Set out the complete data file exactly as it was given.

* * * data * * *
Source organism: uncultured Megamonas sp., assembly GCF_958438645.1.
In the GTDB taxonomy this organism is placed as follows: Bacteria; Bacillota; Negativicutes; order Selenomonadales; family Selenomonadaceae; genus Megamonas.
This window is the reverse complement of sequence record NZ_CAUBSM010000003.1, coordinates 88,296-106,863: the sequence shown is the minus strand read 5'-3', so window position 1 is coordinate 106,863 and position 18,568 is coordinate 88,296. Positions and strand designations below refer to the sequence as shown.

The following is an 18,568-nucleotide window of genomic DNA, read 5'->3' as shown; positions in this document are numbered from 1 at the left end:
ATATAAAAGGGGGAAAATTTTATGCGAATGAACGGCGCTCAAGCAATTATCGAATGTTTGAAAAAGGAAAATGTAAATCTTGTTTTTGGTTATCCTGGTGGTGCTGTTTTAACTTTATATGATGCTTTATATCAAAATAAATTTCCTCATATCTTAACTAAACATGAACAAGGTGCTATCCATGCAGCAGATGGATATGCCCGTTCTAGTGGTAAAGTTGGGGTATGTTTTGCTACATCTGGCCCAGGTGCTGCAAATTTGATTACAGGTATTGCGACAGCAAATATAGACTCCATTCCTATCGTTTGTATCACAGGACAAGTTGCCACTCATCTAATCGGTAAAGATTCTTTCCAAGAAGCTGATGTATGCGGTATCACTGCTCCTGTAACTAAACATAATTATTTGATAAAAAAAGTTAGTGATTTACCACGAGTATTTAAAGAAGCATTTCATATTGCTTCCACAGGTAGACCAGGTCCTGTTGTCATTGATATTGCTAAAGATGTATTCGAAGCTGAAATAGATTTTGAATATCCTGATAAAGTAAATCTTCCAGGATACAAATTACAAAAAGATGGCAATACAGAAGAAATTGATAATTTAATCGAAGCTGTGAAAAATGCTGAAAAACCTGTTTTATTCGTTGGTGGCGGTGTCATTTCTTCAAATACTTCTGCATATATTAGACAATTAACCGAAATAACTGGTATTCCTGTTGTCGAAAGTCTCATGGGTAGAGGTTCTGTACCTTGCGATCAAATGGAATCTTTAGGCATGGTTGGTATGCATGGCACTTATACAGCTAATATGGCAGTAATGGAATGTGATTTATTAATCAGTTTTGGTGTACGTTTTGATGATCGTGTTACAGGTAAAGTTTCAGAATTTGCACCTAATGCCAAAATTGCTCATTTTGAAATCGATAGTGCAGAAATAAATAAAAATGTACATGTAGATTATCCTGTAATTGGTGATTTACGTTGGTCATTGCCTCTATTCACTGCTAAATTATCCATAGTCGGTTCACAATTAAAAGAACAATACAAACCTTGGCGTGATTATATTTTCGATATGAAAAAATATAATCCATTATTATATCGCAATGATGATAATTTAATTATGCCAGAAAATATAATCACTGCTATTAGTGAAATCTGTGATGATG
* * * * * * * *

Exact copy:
Source organism: uncultured Megamonas sp., assembly GCF_958438645.1.
In the GTDB taxonomy this organism is placed as follows: Bacteria; Bacillota; Negativicutes; order Selenomonadales; family Selenomonadaceae; genus Megamonas.
This window is the reverse complement of sequence record NZ_CAUBSM010000003.1, coordinates 88,296-106,863: the sequence shown is the minus strand read 5'-3', so window position 1 is coordinate 106,863 and position 18,568 is coordinate 88,296. Positions and strand designations below refer to the sequence as shown.

The following is an 18,568-nucleotide window of genomic DNA, read 5'->3' as shown; positions in this document are numbered from 1 at the left end:
ATATAAAAGGGGGAAAATTTTATGCGAATGAACGGCGCTCAAGCAATTATCGAATGTTTGAAAAAGGAAAATGTAAATCTTGTTTTTGGTTATCCTGGTGGTGCTGTTTTAACTTTATATGATGCTTTATATCAAAATAAATTTCCTCATATCTTAACTAAACATGAACAAGGTGCTATCCATGCAGCAGATGGATATGCCCGTTCTAGTGGTAAAGTTGGGGTATGTTTTGCTACATCTGGCCCAGGTGCTGCAAATTTGATTACAGGTATTGCGACAGCAAATATAGACTCCATTCCTATCGTTTGTATCACAGGACAAGTTGCCACTCATCTAATCGGTAAAGATTCTTTCCAAGAAGCTGATGTATGCGGTATCACTGCTCCTGTAACTAAACATAATTATTTGATAAAAAAAGTTAGTGATTTACCACGAGTATTTAAAGAAGCATTTCATATTGCTTCCACAGGTAGACCAGGTCCTGTTGTCATTGATATTGCTAAAGATGTATTCGAAGCTGAAATAGATTTTGAATATCCTGATAAAGTAAATCTTCCAGGATACAAATTACAAAAAGATGGCAATACAGAAGAAATTGATAATTTAATCGAAGCTGTGAAAAATGCTGAAAAACCTGTTTTATTCGTTGGTGGCGGTGTCATTTCTTCAAATACTTCTGCATATATTAGACAATTAACCGAAATAACTGGTATTCCTGTTGTCGAAAGTCTCATGGGTAGAGGTTCTGTACCTTGCGATCAAATGGAATCTTTAGGCATGGTTGGTATGCATGGCACTTATACAGCTAATATGGCAGTAATGGAATGTGATTTATTAATCAGTTTTGGTGTACGTTTTGATGATCGTGTTACAGGTAAAGTTTCAGAATTTGCACCTAATGCCAAAATTGCTCATTTTGAAATCGATAGTGCAGAAATAAATAAAAATGTACATGTAGATTATCCTGTAATTGGTGATTTACGTTGGTCATTGCCTCTATTCACTGCTAAATTATCCATAGTCGGTTCACAATTAAAAGAACAATACAAACCTTGGCGTGATTATATTTTCGATATGAAAAAATATAATCCATTATTATATCGCAATGATGATAATTTAATTATGCCAGAAAATATAATCACTGCTATTAGTGAAATCTGTGATGATG